The experiences that children happen upon or the experiences that are created for them should be adventuresome ones—remarkable ones—ones that help make the familiar unfamiliar, and ones that center around the idea that everything in nature is always becoming something else.
One day, a teacher gathered a group of children around him to start botany. It was nearing springtime and the conversation went like this:
Don: I saw something the other day and I wonder if any of you can guess what it is. If you can, don’t say what it is! I went out in the grass, and saw something about ten inches high . . .
Children: Was it a rock? A stick? A plant?
Don: It was a plant, probably in your back yard. And on top of it was a little ball of fluff, and if you went WOOF, a whole galaxy of stars few out!
Don: Well, it looks like stars when you blow on it. And the ‘stars’ blow around on the wind.
Children: (getting excited) I know what it is!
Don: Now what was it like before the little ball of stars appeared?
Jackie: It was a little flower, like a sunflower, only very small.
Don: And what was it like before that?
Mary: It was like a little green umbrella, half closed, with a yellow lining showing out.
Don: Yes, and what was it like before that?
Jim: It was a little bunch of green leaves coming out of the ground.
Don: Now, do you all know what it is?
Children: (ready to explode & roaring back) It’s a DANDELION!!
Don: That’s right!
Polly: The stem looks like a straw! It’s hollow in the center. Don: Yes! And the name dandelion comes from the French words dent-de-lion or teeth of the lion – that’s because of the toothed shape of it’s green leaves.
Mary: We used to make necklaces and headbands out of dandelions.
Susan: My grandmother drinks dandelion tea, she says it helps her aching hip.
Don: That’s right. Since as far back as the tenth century, people have used different parts of the dandelion for medicines and food. The dandelion was brought to the colonies by settlers for remedies for various illnesses and for things like tea and salads.
Jim: Ewww… Dandelions in your salad?!
Don: Well, when the plant is just a tiny bunch of leaves, called a rosette of leaves, the leaves are very tender and tasty. I remember visiting one of the families where I first taught in a one-room school in Kentucky. When I arrived, the mother was on her knees picking leaves from plants. They were dandelion leaves. Back then I didn’t understand why she was picking “weeds” – only to learn at supper with the family how tender and delicious they were in the fresh salad.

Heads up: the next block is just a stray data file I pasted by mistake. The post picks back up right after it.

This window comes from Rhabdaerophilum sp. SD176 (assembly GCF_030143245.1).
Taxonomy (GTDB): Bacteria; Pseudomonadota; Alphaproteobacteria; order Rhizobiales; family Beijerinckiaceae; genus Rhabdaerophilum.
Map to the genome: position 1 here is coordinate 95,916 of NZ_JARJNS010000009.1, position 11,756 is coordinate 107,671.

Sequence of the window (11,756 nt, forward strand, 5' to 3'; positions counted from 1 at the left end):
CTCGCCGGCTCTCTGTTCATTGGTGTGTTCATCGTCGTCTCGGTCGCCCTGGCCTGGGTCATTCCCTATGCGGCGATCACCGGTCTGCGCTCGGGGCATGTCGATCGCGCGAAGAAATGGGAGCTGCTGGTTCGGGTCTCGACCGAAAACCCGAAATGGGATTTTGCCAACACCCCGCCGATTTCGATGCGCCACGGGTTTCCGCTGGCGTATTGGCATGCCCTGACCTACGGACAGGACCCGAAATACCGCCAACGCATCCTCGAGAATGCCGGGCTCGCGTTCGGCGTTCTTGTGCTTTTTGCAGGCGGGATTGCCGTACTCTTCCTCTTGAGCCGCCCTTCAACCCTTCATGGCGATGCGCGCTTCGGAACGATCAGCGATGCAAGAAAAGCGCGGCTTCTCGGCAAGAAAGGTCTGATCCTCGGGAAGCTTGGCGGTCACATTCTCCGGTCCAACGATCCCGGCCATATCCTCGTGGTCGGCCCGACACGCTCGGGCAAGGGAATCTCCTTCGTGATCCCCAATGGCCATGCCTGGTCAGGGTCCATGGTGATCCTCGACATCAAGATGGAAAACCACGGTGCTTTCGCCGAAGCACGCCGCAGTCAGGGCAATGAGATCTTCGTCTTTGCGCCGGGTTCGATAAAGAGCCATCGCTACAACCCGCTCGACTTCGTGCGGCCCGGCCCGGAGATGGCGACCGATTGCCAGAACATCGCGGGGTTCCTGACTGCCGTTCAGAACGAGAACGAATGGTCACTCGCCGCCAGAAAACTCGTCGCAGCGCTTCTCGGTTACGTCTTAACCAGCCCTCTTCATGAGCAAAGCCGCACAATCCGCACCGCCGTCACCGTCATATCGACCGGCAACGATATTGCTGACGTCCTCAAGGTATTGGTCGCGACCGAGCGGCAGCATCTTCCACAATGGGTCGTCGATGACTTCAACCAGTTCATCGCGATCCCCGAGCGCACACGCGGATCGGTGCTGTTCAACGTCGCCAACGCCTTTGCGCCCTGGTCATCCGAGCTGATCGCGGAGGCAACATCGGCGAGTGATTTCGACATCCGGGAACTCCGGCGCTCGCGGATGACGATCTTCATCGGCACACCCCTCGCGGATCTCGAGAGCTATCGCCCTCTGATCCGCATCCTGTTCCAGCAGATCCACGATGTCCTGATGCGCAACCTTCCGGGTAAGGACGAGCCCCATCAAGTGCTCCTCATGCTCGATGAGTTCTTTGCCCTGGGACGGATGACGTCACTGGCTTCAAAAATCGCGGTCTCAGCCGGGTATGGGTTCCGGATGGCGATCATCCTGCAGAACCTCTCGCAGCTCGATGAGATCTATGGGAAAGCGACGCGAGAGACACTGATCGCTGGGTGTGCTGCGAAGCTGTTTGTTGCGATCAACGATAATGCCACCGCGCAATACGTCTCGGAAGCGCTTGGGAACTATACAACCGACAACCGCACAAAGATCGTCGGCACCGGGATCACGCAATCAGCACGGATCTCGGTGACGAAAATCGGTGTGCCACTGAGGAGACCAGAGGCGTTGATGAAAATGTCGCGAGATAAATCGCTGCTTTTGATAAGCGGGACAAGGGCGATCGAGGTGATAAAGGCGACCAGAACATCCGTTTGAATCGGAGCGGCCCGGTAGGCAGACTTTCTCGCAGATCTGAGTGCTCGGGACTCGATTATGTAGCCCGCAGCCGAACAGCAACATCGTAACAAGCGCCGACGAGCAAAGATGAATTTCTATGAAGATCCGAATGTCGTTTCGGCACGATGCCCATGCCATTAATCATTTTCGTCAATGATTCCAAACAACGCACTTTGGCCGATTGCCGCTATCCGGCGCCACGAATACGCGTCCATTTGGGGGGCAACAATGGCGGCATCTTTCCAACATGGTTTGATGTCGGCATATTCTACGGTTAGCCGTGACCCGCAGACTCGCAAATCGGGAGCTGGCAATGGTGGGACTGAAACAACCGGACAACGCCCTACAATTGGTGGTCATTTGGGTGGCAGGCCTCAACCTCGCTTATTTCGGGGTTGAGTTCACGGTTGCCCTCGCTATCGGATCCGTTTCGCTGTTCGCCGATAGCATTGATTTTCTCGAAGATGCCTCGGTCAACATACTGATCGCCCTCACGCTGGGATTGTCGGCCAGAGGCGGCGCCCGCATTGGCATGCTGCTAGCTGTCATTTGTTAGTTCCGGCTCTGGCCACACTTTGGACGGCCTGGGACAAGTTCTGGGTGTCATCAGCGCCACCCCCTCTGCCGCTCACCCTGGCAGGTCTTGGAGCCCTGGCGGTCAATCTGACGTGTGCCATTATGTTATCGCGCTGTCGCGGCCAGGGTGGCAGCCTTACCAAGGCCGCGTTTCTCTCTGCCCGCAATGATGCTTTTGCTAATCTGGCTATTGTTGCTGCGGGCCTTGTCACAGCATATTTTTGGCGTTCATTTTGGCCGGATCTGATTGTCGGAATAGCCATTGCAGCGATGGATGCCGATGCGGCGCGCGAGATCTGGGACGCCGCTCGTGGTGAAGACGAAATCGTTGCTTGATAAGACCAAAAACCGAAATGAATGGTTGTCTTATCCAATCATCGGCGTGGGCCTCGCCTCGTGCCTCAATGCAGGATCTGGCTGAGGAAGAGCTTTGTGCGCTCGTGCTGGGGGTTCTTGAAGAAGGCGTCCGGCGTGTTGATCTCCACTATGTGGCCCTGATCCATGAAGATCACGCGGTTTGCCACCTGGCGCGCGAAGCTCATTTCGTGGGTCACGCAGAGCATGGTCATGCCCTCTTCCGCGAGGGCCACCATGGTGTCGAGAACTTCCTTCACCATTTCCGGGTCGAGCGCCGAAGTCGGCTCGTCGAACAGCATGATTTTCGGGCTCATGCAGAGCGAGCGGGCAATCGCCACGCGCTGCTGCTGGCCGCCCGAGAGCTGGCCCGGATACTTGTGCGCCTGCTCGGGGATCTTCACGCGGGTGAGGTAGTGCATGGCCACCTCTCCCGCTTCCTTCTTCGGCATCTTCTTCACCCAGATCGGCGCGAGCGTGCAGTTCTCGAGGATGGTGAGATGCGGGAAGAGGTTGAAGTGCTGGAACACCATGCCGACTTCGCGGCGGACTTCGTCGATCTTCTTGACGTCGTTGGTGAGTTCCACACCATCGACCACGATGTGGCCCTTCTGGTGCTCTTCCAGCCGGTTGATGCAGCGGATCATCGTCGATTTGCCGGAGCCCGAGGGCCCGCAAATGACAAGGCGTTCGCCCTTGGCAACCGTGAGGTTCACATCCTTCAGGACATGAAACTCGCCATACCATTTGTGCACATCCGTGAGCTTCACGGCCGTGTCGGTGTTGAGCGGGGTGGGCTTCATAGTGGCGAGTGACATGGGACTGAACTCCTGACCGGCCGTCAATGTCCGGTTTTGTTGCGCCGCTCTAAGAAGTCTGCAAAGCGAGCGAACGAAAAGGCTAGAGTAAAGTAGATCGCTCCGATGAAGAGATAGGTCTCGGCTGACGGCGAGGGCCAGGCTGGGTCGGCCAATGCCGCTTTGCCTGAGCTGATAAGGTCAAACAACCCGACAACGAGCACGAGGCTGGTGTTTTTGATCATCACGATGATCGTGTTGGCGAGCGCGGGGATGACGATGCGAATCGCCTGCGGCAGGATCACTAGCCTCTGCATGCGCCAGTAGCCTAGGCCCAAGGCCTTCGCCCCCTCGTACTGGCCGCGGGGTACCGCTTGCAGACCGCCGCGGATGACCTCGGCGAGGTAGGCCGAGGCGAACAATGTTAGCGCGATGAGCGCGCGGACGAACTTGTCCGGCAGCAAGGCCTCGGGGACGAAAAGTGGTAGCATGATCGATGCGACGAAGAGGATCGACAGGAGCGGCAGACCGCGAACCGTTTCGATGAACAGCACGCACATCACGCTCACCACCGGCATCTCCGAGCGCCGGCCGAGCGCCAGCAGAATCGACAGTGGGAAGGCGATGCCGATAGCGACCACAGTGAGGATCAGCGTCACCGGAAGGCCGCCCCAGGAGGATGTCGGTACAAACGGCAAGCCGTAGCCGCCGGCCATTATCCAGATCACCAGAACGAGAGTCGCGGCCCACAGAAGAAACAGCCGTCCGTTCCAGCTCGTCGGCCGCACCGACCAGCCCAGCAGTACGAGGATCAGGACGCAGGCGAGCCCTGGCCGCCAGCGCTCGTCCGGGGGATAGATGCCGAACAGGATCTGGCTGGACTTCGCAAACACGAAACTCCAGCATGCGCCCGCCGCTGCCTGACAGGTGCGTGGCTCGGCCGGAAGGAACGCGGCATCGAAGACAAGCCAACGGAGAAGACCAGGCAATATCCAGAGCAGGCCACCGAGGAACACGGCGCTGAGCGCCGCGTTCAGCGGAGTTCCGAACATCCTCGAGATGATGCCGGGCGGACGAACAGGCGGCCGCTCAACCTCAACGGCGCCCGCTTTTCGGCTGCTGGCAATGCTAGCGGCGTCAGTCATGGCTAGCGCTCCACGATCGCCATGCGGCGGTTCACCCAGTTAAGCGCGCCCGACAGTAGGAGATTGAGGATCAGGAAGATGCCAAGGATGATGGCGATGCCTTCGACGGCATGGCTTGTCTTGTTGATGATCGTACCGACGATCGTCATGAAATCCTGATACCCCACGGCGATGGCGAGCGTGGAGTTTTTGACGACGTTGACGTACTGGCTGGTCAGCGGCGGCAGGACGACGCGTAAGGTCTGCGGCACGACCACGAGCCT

Kathy: When I was little, we used to blow all the puffs off and make wishes on them.
Don: Yes, some old tales tell us that the fluffy seeds will carry your wish to a loved one. Now, have any of you ever picked dandelions?
Children: (Most of the children said yes.)
Don: Well, was what you picked really a dandelion?
Polly: Yes, I picked some to give to my mom, once.
Don: Well, what did you pick? Some of those balls of fluffy seeds?
Polly: Yeah, and some yellow flowers.
Don: Okay, I have been wondering about something. Is it really possible to pick a dandelion?
Andy: Sure, why not?
Don: Well, from listening to all of your great observations, we have seen that there are so many different parts, or growth stages, in a dandelion, and they’re not all the same. Sometimes we find the balls of fluff — the seeds, and sometimes we find the yellow flower. And then, we also can find the little bunch of lion’s teeth, or green leaves, and even the little umbrella with a yellow lining. So, for me, a dandelion is all of these. Does this make sense to everyone?
John: Yes! When I am playing my trumpet in the school
band, the sounds I make are a part of the whole song – just part
of the music that is being created.
Kathy: When my big sister was in the school play, and she was practicing her lines at home, they sounded so dumb, without the other people in the play. But when we went to see the play, her lines made sense!
Don: You’re right! So whatever we pick, we only get a fragment, or a portion, of something. Perhaps we can’t “pick” a dandelion, because a dandelion isn’t a thing, it’s a performance. Just like the whole band performance, or the entire play. So, we aren’t really “picking” a dandelion, we are picking a portion of the dandelion’s unique performance.
Polly: (smiling) Wow! I can’t wait to see dandelions, again! I will look at them in a new way! They are a performance!
Don: And, you know, everything is a performance—even you.